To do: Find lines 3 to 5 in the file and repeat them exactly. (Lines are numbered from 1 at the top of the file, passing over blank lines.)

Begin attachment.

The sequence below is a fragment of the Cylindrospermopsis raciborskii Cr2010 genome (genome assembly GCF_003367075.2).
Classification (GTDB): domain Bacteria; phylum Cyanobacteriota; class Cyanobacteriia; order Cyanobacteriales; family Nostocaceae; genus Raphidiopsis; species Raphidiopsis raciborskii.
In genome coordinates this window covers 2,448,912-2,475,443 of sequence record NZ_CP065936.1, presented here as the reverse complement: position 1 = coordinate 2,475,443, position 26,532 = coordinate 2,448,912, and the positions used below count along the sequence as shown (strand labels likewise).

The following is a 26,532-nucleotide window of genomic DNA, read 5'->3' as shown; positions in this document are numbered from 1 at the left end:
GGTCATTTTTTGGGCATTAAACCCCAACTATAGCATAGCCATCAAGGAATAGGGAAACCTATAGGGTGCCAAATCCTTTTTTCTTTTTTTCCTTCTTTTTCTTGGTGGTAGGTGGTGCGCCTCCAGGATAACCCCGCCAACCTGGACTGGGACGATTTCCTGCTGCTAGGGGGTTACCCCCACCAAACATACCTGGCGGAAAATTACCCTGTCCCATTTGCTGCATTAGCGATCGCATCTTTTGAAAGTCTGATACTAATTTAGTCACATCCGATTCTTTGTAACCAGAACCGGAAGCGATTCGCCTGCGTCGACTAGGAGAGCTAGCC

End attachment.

In genome coordinates this window covers 2,448,912-2,475,443 of sequence record NZ_CP065936.1, presented here as the reverse complement: position 1 = coordinate 2,475,443, position 26,532 = coordinate 2,448,912, and the positions used below count along the sequence as shown (strand labels likewise).

The following is a 26,532-nucleotide window of genomic DNA, read 5'->3' as shown; positions in this document are numbered from 1 at the left end:
GGTCATTTTTTGGGCATTAAACCCCAACTATAGCATAGCCATCAAGGAATAGGGAAACCTATAGGGTGCCAAATCCTTTTTTCTTTTTTTCCTTCTTTTTCTTGGTGGTAGGTGGTGCGCCTCCAGGATAACCCCGCCAACCTGGACTGGGACGATTTCCTGCTGCTAGGGGGTTACCCCCACCAAACATACCTGGCGGAAAATTACCCTGTCCCATTTGCTGCATTAGCGATCGCATCTTTTGAAAGTCTGATACTAATTTAGTCACATCCGATTCTTTGTAACCAGAACCGGAAGCGATTCGCCTGCGTCGACTAGGAGAGCTAGCC